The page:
He had just regained fitness after his wrist injury in time for the semi-final clash with Cork in August of 2000, and found himself on the bench.

"This Offaly team had been around since 1994, people thought we were gone, even in '98 they thought that," says Farrell.

"This was two years later and Cork were the All-Ireland champions. They were heavy favourites.

"The general feeling was that Offaly's legs were gone.

"Some of them lads had won All-Ireland minor in 1986 so they were pushing on now. Cork had just won minor in '95, had beaten Offaly the previous year and you'd have been fearful for what they would do.

"They bossed the first half. The low ball coming into Joe Deane was working a treat, he was winning everything out in front, great first touch.

"In the second half we got to grips with them out the field, the tackling, hooking, blocking.

"So now they were forced to launch the ball upfield. That was high ball, made for Kevin Kinahan.

"He gave an exhibition. It was what he was all about. He was so quiet and unassuming but the first-half performance would have got to any player.

"But the management had confidence in him and he absolutely lorded it in the second half. That set the tone for the other battles around the field. It spurred everyone else on.

"At the other end, Diarmuid O'Sullivan and John Ryan were having a savage battle as well.

"Ryan was a big strong land; the Rock was the Rock, and he wore timber off John Ryan.

"Ryan put out his hand for a low ball and O'Sullivan broke his hurl off his hand, Ryan barely noticed but it was a contrast in dueling style from Deane and Kinahan.

"In the middle you had the magicians, the Dooleys, Pilkington, Whelahans; Michael Duignan, Ger Oakley, Gary Hanniffy all played great."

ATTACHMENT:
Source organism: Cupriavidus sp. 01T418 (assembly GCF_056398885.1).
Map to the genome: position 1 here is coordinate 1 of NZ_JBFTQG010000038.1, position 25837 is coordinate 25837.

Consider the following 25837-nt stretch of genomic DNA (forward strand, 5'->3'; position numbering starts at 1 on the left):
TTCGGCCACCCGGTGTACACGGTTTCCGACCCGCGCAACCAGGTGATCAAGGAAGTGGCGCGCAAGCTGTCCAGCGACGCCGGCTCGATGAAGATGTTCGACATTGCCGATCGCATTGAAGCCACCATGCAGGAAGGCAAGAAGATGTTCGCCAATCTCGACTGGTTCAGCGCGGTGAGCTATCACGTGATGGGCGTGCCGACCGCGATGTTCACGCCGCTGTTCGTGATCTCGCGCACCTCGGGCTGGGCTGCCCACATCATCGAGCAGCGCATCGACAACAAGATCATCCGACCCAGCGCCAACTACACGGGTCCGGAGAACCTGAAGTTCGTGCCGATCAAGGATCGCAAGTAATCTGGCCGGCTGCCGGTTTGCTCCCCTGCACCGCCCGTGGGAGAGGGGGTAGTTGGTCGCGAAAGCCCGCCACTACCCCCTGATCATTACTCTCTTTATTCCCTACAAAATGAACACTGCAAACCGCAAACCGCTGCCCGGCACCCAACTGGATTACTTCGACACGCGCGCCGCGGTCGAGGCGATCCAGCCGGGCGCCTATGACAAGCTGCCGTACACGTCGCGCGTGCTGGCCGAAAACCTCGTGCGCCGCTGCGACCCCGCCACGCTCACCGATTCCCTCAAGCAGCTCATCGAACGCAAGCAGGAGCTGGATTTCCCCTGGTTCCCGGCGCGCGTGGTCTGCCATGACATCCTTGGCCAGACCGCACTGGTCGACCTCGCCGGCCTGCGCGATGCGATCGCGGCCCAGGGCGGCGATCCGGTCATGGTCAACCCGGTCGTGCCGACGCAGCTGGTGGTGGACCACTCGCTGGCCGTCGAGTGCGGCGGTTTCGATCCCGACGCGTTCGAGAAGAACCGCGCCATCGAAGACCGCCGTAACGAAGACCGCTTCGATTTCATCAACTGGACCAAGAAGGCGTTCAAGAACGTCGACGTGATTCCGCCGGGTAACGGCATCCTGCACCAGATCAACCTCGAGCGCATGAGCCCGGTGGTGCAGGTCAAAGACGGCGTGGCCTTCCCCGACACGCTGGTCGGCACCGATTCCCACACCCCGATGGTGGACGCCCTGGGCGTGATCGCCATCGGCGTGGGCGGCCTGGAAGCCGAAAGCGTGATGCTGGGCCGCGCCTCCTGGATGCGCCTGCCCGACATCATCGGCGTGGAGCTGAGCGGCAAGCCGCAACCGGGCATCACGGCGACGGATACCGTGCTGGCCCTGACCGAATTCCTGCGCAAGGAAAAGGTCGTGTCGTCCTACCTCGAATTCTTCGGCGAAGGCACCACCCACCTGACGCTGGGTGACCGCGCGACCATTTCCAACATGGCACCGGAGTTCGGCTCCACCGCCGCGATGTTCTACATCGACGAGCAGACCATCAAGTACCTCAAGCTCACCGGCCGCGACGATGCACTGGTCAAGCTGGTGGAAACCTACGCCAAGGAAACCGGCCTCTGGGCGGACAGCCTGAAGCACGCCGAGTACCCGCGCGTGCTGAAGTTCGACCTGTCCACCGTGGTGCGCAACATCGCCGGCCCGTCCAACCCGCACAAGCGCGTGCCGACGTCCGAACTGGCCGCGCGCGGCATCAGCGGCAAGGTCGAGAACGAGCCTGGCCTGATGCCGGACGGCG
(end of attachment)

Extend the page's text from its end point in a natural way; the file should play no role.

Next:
Jimmy Barry-Murphy's charges wasted an awful amount of chances that day but Offaly were good enough to make up the difference.

"No-one ever underestimated their skill, their artistry but because of what was written about them and their attitude, people often underestimated their spirit, how difficult they were to break," says Farrell, who now runs the FitSquadGym on the outskirts of Edenderry.

"And when Offaly would get on a run like that during a game they were quite difficult to break. It infected the whole team."

They had been Christened 'The Brazil of Hurling' in 1998 due to their style of play and the truth is that wonderful spirit infected the whole country back then.

As for Pilkington's prediction, it was Offaly who won by four, with the Birr man chipping in with four points.

"Johnny would be a good man for the reverse psychology," Farrell says with a smile.

Offaly ran out 0-19 to 0-15 winners with Farrell making a brief appearance late on. He wasn't on for long but when he handed the slip of paper to Willie Barrett, history was made.

In 1919 Kildare won the SFC and Cork won the SHC. Both holders were knocked out by Dublin, in the next championship season.

Back in 1905, Kildare were also football kingpins, while Kilkenny were hurling champs. Both sides lost their titles to Dublin.

None of the Dublin players crossed codes in those games.

Back then club sides represented the county in Senior competitions but it was not unknown for players from other clubs to be called upon.

For example, in 1907 Dublin hurling champions Commercials called upon players from Faughs and Rapparees for their 1-14 to 0-05 Leinster final win over Kilkenny in Wexford.